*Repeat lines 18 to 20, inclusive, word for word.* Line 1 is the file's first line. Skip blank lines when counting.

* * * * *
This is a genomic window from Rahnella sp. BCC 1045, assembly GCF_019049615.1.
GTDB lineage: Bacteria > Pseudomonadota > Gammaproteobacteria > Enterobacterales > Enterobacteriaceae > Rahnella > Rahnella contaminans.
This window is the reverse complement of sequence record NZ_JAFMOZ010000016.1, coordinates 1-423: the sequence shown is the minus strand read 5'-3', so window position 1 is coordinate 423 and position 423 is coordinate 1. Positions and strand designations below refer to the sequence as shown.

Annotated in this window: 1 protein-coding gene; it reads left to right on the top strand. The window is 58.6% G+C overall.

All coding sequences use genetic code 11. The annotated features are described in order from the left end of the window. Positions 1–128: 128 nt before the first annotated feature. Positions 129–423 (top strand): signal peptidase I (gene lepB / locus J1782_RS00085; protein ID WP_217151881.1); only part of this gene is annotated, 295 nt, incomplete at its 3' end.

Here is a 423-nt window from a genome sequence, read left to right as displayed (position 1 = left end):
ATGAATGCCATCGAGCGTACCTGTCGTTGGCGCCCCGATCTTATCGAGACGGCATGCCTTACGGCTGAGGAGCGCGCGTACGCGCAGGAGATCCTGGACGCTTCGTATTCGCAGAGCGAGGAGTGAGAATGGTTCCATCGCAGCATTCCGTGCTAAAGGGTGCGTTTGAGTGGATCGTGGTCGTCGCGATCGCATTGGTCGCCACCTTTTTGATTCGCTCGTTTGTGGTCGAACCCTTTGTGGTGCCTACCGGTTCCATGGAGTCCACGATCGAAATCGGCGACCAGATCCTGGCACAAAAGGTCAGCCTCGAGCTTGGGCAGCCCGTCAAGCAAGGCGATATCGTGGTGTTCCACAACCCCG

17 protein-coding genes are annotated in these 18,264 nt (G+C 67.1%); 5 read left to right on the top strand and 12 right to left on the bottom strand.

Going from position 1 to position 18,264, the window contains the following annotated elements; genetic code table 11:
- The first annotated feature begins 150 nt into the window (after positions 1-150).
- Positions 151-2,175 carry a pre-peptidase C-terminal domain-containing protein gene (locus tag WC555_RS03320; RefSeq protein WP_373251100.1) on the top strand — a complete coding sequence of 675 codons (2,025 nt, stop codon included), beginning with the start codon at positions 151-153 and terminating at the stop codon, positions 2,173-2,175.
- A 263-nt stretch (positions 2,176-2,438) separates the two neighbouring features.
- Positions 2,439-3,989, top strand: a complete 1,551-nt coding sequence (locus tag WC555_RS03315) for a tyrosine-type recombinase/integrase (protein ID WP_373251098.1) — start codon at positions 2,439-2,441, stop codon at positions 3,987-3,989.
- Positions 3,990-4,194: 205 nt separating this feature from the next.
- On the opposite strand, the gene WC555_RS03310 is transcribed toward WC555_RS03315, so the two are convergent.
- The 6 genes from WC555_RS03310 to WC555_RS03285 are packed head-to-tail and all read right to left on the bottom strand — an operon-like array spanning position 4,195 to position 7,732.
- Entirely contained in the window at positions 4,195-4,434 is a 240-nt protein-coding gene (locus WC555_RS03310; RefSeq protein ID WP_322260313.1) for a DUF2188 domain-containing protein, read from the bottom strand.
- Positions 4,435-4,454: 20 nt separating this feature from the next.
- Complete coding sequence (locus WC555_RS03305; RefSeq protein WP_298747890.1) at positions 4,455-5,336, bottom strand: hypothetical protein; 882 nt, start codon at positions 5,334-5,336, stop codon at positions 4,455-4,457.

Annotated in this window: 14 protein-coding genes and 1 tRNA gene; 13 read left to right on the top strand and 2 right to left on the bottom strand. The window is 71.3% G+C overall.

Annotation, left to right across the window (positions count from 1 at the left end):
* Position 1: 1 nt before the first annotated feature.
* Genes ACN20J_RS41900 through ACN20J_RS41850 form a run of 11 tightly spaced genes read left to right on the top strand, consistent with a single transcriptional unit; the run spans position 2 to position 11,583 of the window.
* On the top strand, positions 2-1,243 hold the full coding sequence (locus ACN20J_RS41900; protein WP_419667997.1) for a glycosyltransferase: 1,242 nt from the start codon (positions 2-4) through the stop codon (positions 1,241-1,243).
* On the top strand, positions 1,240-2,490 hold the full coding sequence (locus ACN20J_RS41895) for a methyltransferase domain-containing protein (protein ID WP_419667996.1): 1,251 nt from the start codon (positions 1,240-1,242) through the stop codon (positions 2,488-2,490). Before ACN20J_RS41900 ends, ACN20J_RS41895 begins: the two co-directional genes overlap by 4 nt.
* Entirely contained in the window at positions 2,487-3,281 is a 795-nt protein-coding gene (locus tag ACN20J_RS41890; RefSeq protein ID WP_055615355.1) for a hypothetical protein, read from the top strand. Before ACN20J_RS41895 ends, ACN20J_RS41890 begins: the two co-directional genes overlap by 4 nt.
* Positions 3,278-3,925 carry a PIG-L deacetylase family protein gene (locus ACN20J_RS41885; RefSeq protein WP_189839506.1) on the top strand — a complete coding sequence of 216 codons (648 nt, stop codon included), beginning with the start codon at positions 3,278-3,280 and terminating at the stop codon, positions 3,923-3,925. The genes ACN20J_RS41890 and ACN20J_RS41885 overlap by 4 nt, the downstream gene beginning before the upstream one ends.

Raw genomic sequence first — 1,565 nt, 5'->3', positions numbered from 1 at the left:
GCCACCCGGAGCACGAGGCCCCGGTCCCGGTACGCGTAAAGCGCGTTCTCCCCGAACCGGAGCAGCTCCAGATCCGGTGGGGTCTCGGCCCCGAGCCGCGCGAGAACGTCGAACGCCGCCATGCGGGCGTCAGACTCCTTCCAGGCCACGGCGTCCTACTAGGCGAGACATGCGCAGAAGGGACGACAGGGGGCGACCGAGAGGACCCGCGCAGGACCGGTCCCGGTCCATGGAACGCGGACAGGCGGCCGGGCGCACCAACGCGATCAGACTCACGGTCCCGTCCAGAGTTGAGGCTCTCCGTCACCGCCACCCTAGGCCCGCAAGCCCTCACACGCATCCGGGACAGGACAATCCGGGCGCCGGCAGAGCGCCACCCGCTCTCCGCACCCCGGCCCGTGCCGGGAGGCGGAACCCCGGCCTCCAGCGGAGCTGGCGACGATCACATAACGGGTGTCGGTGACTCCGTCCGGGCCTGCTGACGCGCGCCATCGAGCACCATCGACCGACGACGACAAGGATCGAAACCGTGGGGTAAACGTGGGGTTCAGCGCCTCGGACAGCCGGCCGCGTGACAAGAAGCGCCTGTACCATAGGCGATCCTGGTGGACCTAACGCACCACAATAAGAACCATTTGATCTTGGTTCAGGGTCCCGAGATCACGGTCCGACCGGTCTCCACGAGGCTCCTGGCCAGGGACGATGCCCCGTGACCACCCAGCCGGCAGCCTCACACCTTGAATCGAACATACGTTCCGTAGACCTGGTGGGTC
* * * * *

- Positions 4,435-4,454: 20 nt separating this feature from the next.
- Complete coding sequence (locus WC555_RS03305; RefSeq protein WP_298747890.1) at positions 4,455-5,336, bottom strand: hypothetical protein; 882 nt, start codon at positions 5,334-5,336, stop codon at positions 4,455-4,457.

Annotated in this window: 14 protein-coding genes and 1 tRNA gene; 13 read left to right on the top strand and 2 right to left on the bottom strand. The window is 71.3% G+C overall.